Sagara Masayuki was just 21 when he pulled the plug on a career with a systems development firm and entered an industry that appeared to be heaving its last breath. Sagara had always loved public baths and hot springs, and would tour the country visiting them. He even took notes about the features he liked and the ones that he didn’t.
When he learned, in 2019, that the elderly owner of a bathhouse in Tokyo’s Nishi Koyama district was planning to shutter the place, he asked if he could take over. By the end of the year, he had.
“I never really told anyone, but I’d been thinking about owning a sento for a long time,” he says. “Every time I went to a bathhouse I spoke to customers and the owner. I noted how many customers were there and what kind of customers, how many shoe lockers they had. Basically a lot of numbers.”
Over the next seven months, with the help of his friends, Sagara put all his research to use. He gave the premises a much-needed face lift, installing a 7,000-book library in the lobby, as well as a refit under the floor. “I had to locate all the pipes myself. I was down there for about three weeks tracing them by hand. It was incredibly hard. I don't know anything about plumbing.”
His Tokyo Yokujo sento reopened in July 2020 and though the coronavirus pandemic was already gripping the capital, he says business has been strong. While other types of businesses have been forced to shut or curtail their hours, sento are categorized as essential public health facilities and allowed to stay open.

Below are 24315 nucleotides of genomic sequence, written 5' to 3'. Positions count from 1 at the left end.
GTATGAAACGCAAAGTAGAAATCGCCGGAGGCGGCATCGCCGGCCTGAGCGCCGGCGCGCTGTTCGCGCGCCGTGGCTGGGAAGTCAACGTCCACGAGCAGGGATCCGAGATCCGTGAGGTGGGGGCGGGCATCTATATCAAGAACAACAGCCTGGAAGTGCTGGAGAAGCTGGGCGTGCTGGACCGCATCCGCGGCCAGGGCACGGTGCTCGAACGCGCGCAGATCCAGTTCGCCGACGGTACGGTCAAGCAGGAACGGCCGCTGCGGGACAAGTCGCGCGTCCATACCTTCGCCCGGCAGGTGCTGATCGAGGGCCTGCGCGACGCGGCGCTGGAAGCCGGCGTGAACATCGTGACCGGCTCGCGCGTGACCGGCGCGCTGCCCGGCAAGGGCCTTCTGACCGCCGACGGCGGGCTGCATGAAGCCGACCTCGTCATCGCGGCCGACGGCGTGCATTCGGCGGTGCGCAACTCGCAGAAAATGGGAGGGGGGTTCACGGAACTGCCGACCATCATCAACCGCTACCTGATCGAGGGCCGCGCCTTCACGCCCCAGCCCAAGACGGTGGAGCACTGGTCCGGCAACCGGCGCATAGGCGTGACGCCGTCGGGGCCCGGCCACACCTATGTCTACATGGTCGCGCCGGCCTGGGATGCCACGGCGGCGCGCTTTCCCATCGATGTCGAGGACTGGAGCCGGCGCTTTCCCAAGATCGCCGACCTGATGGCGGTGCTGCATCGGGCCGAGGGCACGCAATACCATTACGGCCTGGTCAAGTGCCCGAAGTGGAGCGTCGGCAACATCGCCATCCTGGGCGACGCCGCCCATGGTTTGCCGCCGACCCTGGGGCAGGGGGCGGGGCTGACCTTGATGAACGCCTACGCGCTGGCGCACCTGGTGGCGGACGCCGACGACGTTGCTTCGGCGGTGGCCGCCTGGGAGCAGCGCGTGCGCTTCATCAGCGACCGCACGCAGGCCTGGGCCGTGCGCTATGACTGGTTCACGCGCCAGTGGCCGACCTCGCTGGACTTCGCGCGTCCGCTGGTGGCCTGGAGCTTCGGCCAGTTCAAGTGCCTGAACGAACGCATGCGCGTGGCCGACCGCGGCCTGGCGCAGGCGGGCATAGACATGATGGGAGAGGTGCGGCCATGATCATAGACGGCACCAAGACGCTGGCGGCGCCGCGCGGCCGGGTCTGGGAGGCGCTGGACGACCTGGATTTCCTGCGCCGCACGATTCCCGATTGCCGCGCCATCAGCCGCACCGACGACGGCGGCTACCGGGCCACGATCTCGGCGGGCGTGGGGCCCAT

In fact, the coronavirus-related restrictions may have helped Sagara. Taki Tsukasa, a freelance writer and regular visitor to Tokyo Yokujo, says it’s one of the few places where she can still meet and talk to people.
Architect Imai Kentaro has been making that argument for decades. “Japanese people have had a deep connection with public baths throughout history,” he says. “There’s a record of sento in the Kamakura Period (1185–1333). But people nowadays find them hard to enter. Cafes and bookstores have glass fronts, but sento are places where people take their clothes off, so they’re closed buildings.”
Imai began renovating sento 20 years ago, revamping them for a contemporary audience. He employs natural materials to create spaces at once nostalgic and strikingly modern.
Imai believes bathhouses can be relevant to the modern customer if the designer takes into account the social, situational and individual factors of the location. He studies the area’s demographics, looks at the history, considers the competition, and tries to find an area’s “voice” before embarking on a refit.
Imai’s sento now furnish locations from the Tokyo suburbs to some of the city’s most fashionable areas, and he believes that if you get the design right, public bathhouses can attract a new audience and thrive in the modern era.
Tokyo Yokujo’s Sagara thinks so too: “I would like to continue to hold various events in the future, and if we succeed in our business model, I hope to spread it to public bathhouses all over the country.”